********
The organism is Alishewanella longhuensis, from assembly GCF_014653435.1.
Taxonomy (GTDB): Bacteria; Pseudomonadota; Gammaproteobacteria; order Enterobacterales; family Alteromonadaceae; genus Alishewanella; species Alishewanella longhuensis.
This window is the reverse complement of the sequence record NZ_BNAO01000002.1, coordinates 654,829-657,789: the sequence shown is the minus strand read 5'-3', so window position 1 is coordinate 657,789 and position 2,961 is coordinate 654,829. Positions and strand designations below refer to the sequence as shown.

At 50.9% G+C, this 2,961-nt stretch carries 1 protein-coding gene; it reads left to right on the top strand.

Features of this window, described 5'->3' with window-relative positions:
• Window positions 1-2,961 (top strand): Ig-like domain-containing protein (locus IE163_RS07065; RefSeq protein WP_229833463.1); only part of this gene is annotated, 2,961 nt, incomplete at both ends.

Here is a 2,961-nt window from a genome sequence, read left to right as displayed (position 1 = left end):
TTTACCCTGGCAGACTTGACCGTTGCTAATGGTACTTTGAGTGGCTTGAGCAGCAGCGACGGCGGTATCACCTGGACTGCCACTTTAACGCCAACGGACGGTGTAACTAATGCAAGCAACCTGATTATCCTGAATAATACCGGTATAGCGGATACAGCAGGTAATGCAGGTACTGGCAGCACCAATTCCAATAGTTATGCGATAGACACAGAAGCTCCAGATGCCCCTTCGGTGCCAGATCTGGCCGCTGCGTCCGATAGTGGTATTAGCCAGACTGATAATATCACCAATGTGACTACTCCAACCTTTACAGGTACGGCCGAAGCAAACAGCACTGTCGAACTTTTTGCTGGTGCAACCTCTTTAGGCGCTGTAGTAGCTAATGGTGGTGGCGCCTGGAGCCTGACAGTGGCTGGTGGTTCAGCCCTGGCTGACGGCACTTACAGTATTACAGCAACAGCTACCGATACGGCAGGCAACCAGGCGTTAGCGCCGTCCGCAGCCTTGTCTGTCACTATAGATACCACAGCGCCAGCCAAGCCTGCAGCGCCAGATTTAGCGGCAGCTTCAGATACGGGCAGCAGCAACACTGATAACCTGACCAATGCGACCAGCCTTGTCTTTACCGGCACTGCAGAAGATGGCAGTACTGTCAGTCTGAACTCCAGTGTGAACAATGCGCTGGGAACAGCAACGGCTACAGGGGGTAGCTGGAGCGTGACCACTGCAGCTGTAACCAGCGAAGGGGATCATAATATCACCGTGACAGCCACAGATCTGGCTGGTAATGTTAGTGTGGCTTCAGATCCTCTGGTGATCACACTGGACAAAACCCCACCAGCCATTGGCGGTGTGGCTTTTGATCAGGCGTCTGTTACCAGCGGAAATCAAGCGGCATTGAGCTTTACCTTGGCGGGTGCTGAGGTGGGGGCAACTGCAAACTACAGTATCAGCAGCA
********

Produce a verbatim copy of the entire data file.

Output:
The organism is Alishewanella longhuensis, from assembly GCF_014653435.1.
Taxonomy (GTDB): Bacteria; Pseudomonadota; Gammaproteobacteria; order Enterobacterales; family Alteromonadaceae; genus Alishewanella; species Alishewanella longhuensis.
This window is the reverse complement of the sequence record NZ_BNAO01000002.1, coordinates 654,829-657,789: the sequence shown is the minus strand read 5'-3', so window position 1 is coordinate 657,789 and position 2,961 is coordinate 654,829. Positions and strand designations below refer to the sequence as shown.

At 50.9% G+C, this 2,961-nt stretch carries 1 protein-coding gene; it reads left to right on the top strand.

Features of this window, described 5'->3' with window-relative positions:
• Window positions 1-2,961 (top strand): Ig-like domain-containing protein (locus IE163_RS07065; RefSeq protein WP_229833463.1); only part of this gene is annotated, 2,961 nt, incomplete at both ends.

Here is a 2,961-nt window from a genome sequence, read left to right as displayed (position 1 = left end):
TTTACCCTGGCAGACTTGACCGTTGCTAATGGTACTTTGAGTGGCTTGAGCAGCAGCGACGGCGGTATCACCTGGACTGCCACTTTAACGCCAACGGACGGTGTAACTAATGCAAGCAACCTGATTATCCTGAATAATACCGGTATAGCGGATACAGCAGGTAATGCAGGTACTGGCAGCACCAATTCCAATAGTTATGCGATAGACACAGAAGCTCCAGATGCCCCTTCGGTGCCAGATCTGGCCGCTGCGTCCGATAGTGGTATTAGCCAGACTGATAATATCACCAATGTGACTACTCCAACCTTTACAGGTACGGCCGAAGCAAACAGCACTGTCGAACTTTTTGCTGGTGCAACCTCTTTAGGCGCTGTAGTAGCTAATGGTGGTGGCGCCTGGAGCCTGACAGTGGCTGGTGGTTCAGCCCTGGCTGACGGCACTTACAGTATTACAGCAACAGCTACCGATACGGCAGGCAACCAGGCGTTAGCGCCGTCCGCAGCCTTGTCTGTCACTATAGATACCACAGCGCCAGCCAAGCCTGCAGCGCCAGATTTAGCGGCAGCTTCAGATACGGGCAGCAGCAACACTGATAACCTGACCAATGCGACCAGCCTTGTCTTTACCGGCACTGCAGAAGATGGCAGTACTGTCAGTCTGAACTCCAGTGTGAACAATGCGCTGGGAACAGCAACGGCTACAGGGGGTAGCTGGAGCGTGACCACTGCAGCTGTAACCAGCGAAGGGGATCATAATATCACCGTGACAGCCACAGATCTGGCTGGTAATGTTAGTGTGGCTTCAGATCCTCTGGTGATCACACTGGACAAAACCCCACCAGCCATTGGCGGTGTGGCTTTTGATCAGGCGTCTGTTACCAGCGGAAATCAAGCGGCATTGAGCTTTACCTTGGCGGGTGCTGAGGTGGGGGCAACTGCAAACTACAGTATCAGCAGCA